The first response above, the author wrote: “If pre-civilization, how would one document this statement? It seems to me from studying the archeology finds that we are only guessing at how those people really lived. The amount of assumptions are enormous.” The blogist replied that … ‘much new work in paleontology, anthropology, ethnography, and history of religions has given us a much different picture of the ‘primitive mentality.’

    Both are correct. Archeology, anthropology have interpreted a lot … still, it is interpretation … and while done in the best scientific manner, requires continued reinterpretation and refinement. In much the same way that the original assumptions of Charles Darwin have been and continue to be reinterpreted and refined, it is a deep responsibility of ALL science to never assume truth, rather a proto-truth … the best we have at present. That is not to suggest that either the students of the pre-citied past, or the modern day biologists are wrong … only that as time goes on we will see, and should expect further refinement. Which brings me ’round to the current efforts by the OWS’ers …

    We know that their message, naive and hopeful, will be dumbed down to a numbing simplicity by the agents of empire … especially the sycophants called ‘media’ … and that the state will over react if the numbing process does not work as it has in the past. Part of that reaction will probably take the form of distraction … but in the event that does not work, the ultimate question is: what will the OWS’ers do in response to the response.

    The feral (which I object to not on the grounds that it is wrong … rather that it might better the called ‘the original’) is little more than the response of all life to a threat … whether within the species or from an external species. Even bacteria respond to threats from their own kind … and while they can collaborate, the fundamental drive of life is to continue and to replicate. The OWS’ers will do that … fight back against a threat. The question is to what extent will they change the underlying premise … and while I would like to believe that it would be for the better, the reality, I deem, is ultimately doom for the species … them / us, you / me , we / they. Concomitantly, the oppressors will attempt to defend themselves … again for the same reason as the oppressed … and for the same reason … life … the universe … everything.

    rg the lg

    FYI: Cynicism is the hard shell an idealist grows to protect the idealism from reality …

  11. John Bollig says:

    So, i guess hope has truly died, rg.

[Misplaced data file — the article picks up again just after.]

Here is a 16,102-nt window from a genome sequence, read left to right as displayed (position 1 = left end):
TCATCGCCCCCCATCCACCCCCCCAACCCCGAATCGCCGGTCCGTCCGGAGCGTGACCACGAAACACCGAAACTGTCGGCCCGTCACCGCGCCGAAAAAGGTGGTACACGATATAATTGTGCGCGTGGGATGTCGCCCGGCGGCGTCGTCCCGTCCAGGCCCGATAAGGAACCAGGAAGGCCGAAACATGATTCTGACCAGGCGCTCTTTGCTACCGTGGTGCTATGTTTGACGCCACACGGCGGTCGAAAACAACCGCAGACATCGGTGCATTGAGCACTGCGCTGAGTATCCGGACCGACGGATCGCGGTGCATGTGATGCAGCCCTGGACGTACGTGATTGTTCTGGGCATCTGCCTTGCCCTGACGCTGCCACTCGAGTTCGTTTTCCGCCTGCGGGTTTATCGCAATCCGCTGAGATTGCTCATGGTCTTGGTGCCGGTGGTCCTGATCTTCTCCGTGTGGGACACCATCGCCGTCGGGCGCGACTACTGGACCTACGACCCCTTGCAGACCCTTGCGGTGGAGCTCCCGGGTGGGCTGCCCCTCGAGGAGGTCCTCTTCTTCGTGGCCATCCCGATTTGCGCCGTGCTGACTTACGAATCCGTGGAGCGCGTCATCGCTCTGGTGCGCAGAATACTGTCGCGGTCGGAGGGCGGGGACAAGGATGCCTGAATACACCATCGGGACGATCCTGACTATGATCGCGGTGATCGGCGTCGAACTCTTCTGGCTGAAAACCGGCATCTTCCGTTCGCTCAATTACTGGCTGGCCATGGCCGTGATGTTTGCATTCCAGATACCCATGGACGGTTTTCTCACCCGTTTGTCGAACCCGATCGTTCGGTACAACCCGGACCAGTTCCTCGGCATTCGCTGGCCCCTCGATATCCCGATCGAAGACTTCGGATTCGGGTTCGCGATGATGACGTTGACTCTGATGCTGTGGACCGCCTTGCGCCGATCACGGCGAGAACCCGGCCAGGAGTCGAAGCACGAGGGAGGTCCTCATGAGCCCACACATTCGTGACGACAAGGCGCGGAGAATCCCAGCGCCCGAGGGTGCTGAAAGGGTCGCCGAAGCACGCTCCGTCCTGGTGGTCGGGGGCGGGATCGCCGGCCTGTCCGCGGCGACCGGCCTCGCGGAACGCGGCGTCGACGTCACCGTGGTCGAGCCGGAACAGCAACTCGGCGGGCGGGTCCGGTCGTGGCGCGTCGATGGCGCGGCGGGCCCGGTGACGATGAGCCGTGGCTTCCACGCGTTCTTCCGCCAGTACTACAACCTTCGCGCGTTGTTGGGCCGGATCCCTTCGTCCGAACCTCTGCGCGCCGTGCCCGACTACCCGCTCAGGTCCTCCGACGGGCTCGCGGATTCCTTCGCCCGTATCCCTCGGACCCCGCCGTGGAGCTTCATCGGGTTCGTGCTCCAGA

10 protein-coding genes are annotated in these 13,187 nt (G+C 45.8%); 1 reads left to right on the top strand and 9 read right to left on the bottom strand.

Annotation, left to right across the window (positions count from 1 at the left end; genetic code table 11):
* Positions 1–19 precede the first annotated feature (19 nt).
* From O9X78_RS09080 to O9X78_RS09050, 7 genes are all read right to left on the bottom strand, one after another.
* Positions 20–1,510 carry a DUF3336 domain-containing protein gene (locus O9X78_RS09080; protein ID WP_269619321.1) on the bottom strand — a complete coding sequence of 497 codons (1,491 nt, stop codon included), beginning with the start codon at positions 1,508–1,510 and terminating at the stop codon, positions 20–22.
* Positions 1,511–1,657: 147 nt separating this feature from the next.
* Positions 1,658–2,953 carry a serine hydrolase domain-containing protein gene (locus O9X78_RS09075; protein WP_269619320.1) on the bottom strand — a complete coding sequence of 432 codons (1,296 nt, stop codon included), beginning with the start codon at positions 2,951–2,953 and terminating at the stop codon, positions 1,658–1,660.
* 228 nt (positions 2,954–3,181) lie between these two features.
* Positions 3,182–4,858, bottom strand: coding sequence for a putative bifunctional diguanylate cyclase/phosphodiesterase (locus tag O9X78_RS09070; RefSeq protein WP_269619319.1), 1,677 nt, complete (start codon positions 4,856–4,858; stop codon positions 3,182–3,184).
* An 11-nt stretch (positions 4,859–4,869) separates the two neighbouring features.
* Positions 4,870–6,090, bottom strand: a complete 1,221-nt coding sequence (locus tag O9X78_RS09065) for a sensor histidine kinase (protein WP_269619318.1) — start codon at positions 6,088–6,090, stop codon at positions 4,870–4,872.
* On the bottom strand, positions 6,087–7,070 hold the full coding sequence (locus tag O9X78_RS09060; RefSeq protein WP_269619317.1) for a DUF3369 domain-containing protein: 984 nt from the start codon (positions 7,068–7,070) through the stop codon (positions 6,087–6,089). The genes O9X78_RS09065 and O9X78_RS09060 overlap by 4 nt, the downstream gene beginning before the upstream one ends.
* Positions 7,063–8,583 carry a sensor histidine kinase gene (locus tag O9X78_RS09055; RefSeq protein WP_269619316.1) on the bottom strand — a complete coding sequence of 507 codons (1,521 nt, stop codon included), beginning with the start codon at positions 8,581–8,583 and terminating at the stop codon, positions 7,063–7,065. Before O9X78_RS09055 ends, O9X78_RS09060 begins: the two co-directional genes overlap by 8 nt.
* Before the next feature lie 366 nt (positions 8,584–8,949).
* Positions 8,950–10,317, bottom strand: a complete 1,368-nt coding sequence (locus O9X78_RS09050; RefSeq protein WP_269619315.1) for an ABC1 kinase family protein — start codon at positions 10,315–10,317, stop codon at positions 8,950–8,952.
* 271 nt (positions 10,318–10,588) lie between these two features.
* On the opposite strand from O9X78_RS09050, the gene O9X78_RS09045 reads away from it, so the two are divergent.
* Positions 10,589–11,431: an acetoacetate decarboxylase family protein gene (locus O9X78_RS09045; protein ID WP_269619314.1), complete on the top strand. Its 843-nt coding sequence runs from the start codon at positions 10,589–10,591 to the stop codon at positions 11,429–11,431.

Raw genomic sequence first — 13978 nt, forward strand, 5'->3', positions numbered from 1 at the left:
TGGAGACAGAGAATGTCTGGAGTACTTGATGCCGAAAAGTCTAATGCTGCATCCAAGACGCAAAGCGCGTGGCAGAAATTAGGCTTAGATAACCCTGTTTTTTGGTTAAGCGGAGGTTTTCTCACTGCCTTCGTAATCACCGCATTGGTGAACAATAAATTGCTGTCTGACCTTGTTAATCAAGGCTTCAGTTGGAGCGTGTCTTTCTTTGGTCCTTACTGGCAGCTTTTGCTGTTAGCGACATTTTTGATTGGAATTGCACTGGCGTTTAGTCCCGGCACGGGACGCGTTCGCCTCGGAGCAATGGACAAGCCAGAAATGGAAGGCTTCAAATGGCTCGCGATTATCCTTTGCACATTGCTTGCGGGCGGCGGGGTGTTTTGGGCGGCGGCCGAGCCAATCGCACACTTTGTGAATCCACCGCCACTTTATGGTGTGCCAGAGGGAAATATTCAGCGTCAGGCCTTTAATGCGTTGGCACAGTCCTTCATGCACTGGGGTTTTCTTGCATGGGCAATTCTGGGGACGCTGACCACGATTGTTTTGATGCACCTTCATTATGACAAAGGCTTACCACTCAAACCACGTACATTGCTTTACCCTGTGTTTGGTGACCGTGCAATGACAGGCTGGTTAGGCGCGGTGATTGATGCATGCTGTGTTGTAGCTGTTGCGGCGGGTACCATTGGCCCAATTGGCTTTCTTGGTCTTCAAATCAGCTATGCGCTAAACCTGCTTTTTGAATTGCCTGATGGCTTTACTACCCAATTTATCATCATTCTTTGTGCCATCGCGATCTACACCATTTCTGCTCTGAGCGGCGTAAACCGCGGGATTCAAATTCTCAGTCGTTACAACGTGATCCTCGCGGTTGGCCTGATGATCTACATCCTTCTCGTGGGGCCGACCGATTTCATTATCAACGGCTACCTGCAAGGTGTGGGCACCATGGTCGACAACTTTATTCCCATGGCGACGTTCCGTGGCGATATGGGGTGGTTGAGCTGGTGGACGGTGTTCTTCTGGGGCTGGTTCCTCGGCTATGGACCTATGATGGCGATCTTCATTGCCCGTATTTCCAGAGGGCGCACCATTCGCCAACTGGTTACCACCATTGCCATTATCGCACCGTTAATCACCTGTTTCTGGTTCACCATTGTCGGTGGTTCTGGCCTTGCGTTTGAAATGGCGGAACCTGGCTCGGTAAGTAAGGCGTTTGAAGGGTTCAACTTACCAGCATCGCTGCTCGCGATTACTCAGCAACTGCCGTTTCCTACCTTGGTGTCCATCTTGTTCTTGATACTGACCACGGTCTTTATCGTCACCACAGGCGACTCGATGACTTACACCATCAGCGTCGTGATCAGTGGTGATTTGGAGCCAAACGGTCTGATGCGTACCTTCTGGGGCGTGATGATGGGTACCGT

One old friend of mine has told me that the world sucks and then you die.

    We are entering into a dark age and god help us all if we ever come out on the other side.

  12. rg the lg says:

    Ah, yes, hope. You misunderstand me … life is persistent … even though we as a species may not last long … life will. Even if we collapse as the species we are … species change. If I am to be what you call hopeful, then it is this: that our species will change and become more in line with the needs of all species (as well as ourselves) to create a new synthesis …

    The great triadic dialectic: thesis … antithesis … synthesis (new thesis) … antithesis … synthesis … ad infinitum …

    The world may suck … yes, we die … but is there hope in that what comes after (not some sort of heaven bs) is not better? That the next generation(s) will be not like us … but rather an improvement, or at least not a continuation of what we fail to be?

    Is that not hope … ?

    rg the lg

  13. rg the lg says:

    Oh, yes, and the gods?
    Depending on gods may be part of what got us here … and that is why I opt for a humanist future … one that does not blame gods … rather one that recognizes that we are the cause and the solution to ourselves?

    Hm …

  14. kulturcritic says:


    [Well folks, now we have a real, live Egyptian fresh from the fight in his homeland, to tell us why the second American revolution should begin, and where it should lead. It is interesting that he is able to hit on the deeper themes that his American OWS counterparts cannot even begin to identify through the smoke and mirrors of their own cultural ignorance. It should be interesting to watch the FBI and CIA’s response to this boy’s openness; and how the other protesters around him react. Vladimir Lenin move over, Mohammed Ezzeldin has arrived in Amerika!!]

    “I am coming from there… the Arab Spring to the fall of Wall Street,” Ezzeldin said, his voice echoed by the crowd of thousands. “From Liberation Square to Washington Square, to the fall of Wall Street and market domination, and capitalist domination.”

    His passionate speech, which even included a reference to Karl Marx, made a startling comparison between what happened in Egypt earlier this year and what is now happening in the United States…

    “There are some differences,” he said, but he believes “any success for the struggle in the United States is helpful for the rest of the world.”

    “There is an illusion about freedom — about freedom of speech and freedom of organization in this country,” he observed, pointing to New York’s laws against tents and megaphones. “What I thought the image exported to the rest of the world… Well, it’s not completely false but there are many obstacles.”

    [The HuffPo reference is below].


  15. Brutus says:

    Interesting post. I wish there were a citation to learn where the two quoted paragraphs come from.